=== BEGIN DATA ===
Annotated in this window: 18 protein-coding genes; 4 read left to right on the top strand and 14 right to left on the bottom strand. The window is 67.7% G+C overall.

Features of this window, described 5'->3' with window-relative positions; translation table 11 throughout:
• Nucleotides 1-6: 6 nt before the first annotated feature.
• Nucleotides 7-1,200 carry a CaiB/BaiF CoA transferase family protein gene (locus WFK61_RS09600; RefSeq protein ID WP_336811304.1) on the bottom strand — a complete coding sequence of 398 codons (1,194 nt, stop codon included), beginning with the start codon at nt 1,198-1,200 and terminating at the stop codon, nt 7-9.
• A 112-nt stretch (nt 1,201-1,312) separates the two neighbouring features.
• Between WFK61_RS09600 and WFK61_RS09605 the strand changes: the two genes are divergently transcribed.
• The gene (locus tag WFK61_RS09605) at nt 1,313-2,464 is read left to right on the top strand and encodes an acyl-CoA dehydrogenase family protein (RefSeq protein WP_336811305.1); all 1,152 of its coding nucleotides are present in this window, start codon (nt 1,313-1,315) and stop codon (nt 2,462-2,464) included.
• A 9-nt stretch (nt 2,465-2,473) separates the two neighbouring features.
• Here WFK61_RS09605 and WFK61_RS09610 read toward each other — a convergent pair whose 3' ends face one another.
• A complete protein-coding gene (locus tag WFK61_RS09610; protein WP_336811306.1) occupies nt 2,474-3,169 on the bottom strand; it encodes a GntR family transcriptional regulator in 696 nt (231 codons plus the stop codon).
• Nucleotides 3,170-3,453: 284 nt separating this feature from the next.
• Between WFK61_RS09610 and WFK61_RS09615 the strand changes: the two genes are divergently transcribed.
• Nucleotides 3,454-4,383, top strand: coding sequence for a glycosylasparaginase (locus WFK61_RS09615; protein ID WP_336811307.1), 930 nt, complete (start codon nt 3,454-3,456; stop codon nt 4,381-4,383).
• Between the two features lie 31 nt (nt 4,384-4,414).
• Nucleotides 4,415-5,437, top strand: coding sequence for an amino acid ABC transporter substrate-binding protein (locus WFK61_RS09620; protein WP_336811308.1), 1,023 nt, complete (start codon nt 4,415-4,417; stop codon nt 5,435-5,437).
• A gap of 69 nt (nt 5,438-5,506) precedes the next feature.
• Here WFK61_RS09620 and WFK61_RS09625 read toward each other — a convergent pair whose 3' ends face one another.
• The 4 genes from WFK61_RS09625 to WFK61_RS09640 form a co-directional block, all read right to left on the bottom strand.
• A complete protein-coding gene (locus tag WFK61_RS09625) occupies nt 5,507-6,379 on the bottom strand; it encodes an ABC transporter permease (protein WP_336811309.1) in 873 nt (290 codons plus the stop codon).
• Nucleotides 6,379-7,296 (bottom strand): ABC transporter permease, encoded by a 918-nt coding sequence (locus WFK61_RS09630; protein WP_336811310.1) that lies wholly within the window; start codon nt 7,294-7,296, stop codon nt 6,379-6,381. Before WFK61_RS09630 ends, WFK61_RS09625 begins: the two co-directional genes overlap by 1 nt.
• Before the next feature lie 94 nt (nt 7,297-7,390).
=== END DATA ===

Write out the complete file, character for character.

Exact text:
Annotated in this window: 18 protein-coding genes; 4 read left to right on the top strand and 14 right to left on the bottom strand. The window is 67.7% G+C overall.

Features of this window, described 5'->3' with window-relative positions; translation table 11 throughout:
• Nucleotides 1-6: 6 nt before the first annotated feature.
• Nucleotides 7-1,200 carry a CaiB/BaiF CoA transferase family protein gene (locus WFK61_RS09600; RefSeq protein ID WP_336811304.1) on the bottom strand — a complete coding sequence of 398 codons (1,194 nt, stop codon included), beginning with the start codon at nt 1,198-1,200 and terminating at the stop codon, nt 7-9.
• A 112-nt stretch (nt 1,201-1,312) separates the two neighbouring features.
• Between WFK61_RS09600 and WFK61_RS09605 the strand changes: the two genes are divergently transcribed.
• The gene (locus tag WFK61_RS09605) at nt 1,313-2,464 is read left to right on the top strand and encodes an acyl-CoA dehydrogenase family protein (RefSeq protein WP_336811305.1); all 1,152 of its coding nucleotides are present in this window, start codon (nt 1,313-1,315) and stop codon (nt 2,462-2,464) included.
• A 9-nt stretch (nt 2,465-2,473) separates the two neighbouring features.
• Here WFK61_RS09605 and WFK61_RS09610 read toward each other — a convergent pair whose 3' ends face one another.
• A complete protein-coding gene (locus tag WFK61_RS09610; protein WP_336811306.1) occupies nt 2,474-3,169 on the bottom strand; it encodes a GntR family transcriptional regulator in 696 nt (231 codons plus the stop codon).
• Nucleotides 3,170-3,453: 284 nt separating this feature from the next.
• Between WFK61_RS09610 and WFK61_RS09615 the strand changes: the two genes are divergently transcribed.
• Nucleotides 3,454-4,383, top strand: coding sequence for a glycosylasparaginase (locus WFK61_RS09615; protein ID WP_336811307.1), 930 nt, complete (start codon nt 3,454-3,456; stop codon nt 4,381-4,383).
• Between the two features lie 31 nt (nt 4,384-4,414).
• Nucleotides 4,415-5,437, top strand: coding sequence for an amino acid ABC transporter substrate-binding protein (locus WFK61_RS09620; protein WP_336811308.1), 1,023 nt, complete (start codon nt 4,415-4,417; stop codon nt 5,435-5,437).
• A gap of 69 nt (nt 5,438-5,506) precedes the next feature.
• Here WFK61_RS09620 and WFK61_RS09625 read toward each other — a convergent pair whose 3' ends face one another.
• The 4 genes from WFK61_RS09625 to WFK61_RS09640 form a co-directional block, all read right to left on the bottom strand.
• A complete protein-coding gene (locus tag WFK61_RS09625) occupies nt 5,507-6,379 on the bottom strand; it encodes an ABC transporter permease (protein WP_336811309.1) in 873 nt (290 codons plus the stop codon).
• Nucleotides 6,379-7,296 (bottom strand): ABC transporter permease, encoded by a 918-nt coding sequence (locus WFK61_RS09630; protein WP_336811310.1) that lies wholly within the window; start codon nt 7,294-7,296, stop codon nt 6,379-6,381. Before WFK61_RS09630 ends, WFK61_RS09625 begins: the two co-directional genes overlap by 1 nt.
• Before the next feature lie 94 nt (nt 7,297-7,390).